Keeping It Simple and Clean (Part 1)

When I started programming circa 2000 as a hobby, all I cared about was how cool my programs and games were. It was mostly about using whatever tools I had at my disposal to make them happen. Participating in programming contests later turned me into a sloppy programmer that would take clever shortcuts, and see every small problem as an opportunity to apply a complicated cocktail of data structures and algorithms that I’d learned at school. That was sometimes the only way to solve some of those problems, but nothing at school or those contests prepared me for the great lesson that I would learn in real-world programming.

“I didn’t have time to write a short letter, so I wrote a long one instead.” - Mark Twain

Writing simple letters is not easy. Writing simple programs is not easy either. I learned that taking pride in the ability to make complicated contraptions that accomplish a simple task is a sign of professional immaturity. I learned an engineer who can keep things as simple as possible is the real programming artist. No expression could articulate it any better than Antoine de Saint Exupéry’s if I’m allowed another quote from another great author: “It seems that perfection is reached not when there is nothing left to add, but when there is nothing left to take away”.

This principle can almost perfectly translate to engineering. The KISS principle (“Keep It Simple, Stupid!”) is a great example of putting simplicity first. As a more software-engineering-centric example, Agile principle #10 states that “simplicity, the art of maximizing the amount of work not done, is essential”. One would ask what simplicity means in software, and how it could be achieved. Let’s see if we can find the answer.

Simplicity in software

There’s been extensive academic research, and many metrics were invented by academics and good-old general line managers to measure software productivity, complexity, and value. The general consensus is that software is too complex to be accurately quantified, but there are oversimplified metrics that can still tame some of that complexity. Lines of code is probably one of the first metrics that was used in the industry. It’s very easy to measure and it correlates well with complexity, but it’s not too difficult to make some condensed piece of software that no one can understand and cannot be legitimately considered simple.

Other metrics usually try to quantify software complexity in terms of branches, components, number of interfaces, or moving parts in general. As this is not an academic post, and I don’t have enough authority to analyze them, let’s just leave the nitty-gritty details to academics and admit that simplicity to the average developer Joe is more of an art than science. Maybe the hipster artisanal JavaScript programmer at your local Starbucks can get it right easier than the Ivy school PhD student after all.

How to achieve simplicity

You must have realized by now that there’s no silver bullet to achieve simplicity. There are however tools and patterns that make it easier for us to eradicate complexity in software, one wrong design decision at a time. I’ll enumerate some of the tricks, but it won’t be a comprehensive list by any means.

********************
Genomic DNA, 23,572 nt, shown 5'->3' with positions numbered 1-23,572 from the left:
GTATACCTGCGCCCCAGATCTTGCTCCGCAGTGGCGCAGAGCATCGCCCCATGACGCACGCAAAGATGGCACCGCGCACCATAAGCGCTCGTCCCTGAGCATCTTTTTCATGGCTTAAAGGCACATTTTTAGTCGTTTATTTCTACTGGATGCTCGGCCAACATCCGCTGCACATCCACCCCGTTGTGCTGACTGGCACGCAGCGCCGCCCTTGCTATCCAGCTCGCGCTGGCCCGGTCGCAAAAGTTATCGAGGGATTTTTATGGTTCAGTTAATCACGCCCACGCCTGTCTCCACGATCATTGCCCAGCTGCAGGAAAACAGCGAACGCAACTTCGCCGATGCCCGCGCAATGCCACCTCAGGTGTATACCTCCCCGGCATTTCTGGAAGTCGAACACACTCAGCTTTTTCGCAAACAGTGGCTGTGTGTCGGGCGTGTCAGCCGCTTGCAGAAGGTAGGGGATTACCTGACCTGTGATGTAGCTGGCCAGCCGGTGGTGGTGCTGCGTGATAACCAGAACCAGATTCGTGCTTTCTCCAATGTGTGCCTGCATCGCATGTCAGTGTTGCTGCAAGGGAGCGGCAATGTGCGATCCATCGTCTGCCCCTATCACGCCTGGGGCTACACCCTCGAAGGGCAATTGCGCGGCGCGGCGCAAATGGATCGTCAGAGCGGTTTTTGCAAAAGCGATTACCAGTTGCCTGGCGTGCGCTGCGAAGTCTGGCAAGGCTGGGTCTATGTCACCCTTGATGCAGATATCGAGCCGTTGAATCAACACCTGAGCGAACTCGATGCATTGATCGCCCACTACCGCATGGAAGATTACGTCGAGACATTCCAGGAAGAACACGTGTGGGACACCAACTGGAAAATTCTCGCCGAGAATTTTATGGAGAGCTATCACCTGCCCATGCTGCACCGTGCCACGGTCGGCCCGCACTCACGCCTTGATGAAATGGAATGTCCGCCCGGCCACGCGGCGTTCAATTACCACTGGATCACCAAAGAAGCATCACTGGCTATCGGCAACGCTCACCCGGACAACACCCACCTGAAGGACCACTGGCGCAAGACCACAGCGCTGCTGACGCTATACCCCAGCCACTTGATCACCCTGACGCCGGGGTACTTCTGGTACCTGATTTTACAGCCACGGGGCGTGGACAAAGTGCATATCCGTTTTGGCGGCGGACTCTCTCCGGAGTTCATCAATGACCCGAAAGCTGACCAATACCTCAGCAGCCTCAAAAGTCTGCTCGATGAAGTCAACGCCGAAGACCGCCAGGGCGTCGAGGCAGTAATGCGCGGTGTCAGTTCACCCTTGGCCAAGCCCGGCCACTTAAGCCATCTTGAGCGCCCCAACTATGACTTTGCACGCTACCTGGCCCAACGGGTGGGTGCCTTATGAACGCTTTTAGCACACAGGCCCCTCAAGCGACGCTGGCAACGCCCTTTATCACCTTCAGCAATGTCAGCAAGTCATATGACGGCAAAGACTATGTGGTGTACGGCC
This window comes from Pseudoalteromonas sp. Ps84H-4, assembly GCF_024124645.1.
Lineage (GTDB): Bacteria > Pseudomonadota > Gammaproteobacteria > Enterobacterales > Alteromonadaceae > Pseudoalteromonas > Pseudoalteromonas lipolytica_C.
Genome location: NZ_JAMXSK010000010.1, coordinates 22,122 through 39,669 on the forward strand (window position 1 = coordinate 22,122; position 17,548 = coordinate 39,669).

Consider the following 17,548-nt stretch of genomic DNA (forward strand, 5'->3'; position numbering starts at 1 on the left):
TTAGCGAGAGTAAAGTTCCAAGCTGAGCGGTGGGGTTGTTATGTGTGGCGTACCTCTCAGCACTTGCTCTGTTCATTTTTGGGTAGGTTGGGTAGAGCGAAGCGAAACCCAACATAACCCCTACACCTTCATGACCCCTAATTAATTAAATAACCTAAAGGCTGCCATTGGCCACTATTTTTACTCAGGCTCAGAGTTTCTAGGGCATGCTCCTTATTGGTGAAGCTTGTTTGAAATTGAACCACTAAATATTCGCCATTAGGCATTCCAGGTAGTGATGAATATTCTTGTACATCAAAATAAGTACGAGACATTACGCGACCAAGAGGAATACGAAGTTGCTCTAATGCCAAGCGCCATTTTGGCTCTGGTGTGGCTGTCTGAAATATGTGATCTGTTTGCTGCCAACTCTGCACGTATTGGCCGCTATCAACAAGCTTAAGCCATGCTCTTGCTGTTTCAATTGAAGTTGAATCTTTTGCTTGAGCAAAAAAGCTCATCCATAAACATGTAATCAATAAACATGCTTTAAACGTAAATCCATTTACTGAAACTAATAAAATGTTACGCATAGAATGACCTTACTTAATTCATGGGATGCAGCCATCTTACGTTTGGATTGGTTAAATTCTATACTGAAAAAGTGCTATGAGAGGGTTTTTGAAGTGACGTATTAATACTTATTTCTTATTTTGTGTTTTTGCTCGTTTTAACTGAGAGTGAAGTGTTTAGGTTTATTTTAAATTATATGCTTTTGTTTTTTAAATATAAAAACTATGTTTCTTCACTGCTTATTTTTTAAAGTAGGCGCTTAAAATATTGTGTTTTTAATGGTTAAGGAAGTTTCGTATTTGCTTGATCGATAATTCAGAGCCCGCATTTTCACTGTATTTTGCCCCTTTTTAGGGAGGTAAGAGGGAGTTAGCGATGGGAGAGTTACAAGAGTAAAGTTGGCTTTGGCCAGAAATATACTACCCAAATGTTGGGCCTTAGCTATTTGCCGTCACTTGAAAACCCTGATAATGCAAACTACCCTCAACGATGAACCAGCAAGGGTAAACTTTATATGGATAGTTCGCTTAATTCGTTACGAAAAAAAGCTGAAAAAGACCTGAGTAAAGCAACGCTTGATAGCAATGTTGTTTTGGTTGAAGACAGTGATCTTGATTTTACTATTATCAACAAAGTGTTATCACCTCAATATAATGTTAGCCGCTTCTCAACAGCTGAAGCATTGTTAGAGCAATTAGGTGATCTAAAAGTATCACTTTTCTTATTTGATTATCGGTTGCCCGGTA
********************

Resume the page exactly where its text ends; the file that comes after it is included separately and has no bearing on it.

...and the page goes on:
Understand the damned code first

Chances are you’re not creating everything from scratch. You’re working on something that a few other poor souls put together, and if you don’t want to be sticking more incongruous mud on the pile, you’ll need to understand a thing or two about the code base. This will first and foremost keep you from re-inventing the wheel; someone before you probably encountered a similar problem and spent time to fix it properly, so why not make use of that?

Another important measure, especially when fixing bugs, is to understand the root cause of the unwanted behaviour. If you don’t kill the bug where it lives, and just try to stick a band-aid on the symptoms, you’re picking an uphill battle with a bug that you don’t even fully know. In a well-designed code base, the root cause should ideally be in one place, so you’d need to address it in a single place instead of chasing it around and playing whack-a-mole with every symptom of the bug.

It always pays off to at least have a basic understanding of what every major component in code does. This helps you make proper use of them. Misusing or abusing other components will make the software more fragile, since other developers cannot always guess unorthodox application of their components and every change can potentially pull the rug from under your code.


The integrity of systems is better protected if their boundaries are well defined. Logical components of software should also have their own boundaries. Encapsulation is facilitated and enforced in some object-oriented languages, but in general, some discipline will make it possible in every language. Classes, private fields and subroutines are examples of encapsulation tools that can be implemented in languages as wildly loose as JavaScript.

The best way to achieve encapsulation is to define modules, clearly define the boundaries, and separate the concerns of those modules. This is a very high-level recipe, and in practice, things can get sticky and impossible to separate. However, it should be obvious to software engineers, when deciding where to put anything, whether defining the boundaries will add any value or it’s turning into another anally-retentive obsession with how to store your possessions in one of the 100 drawers in the bedroom.

For part 2 click here!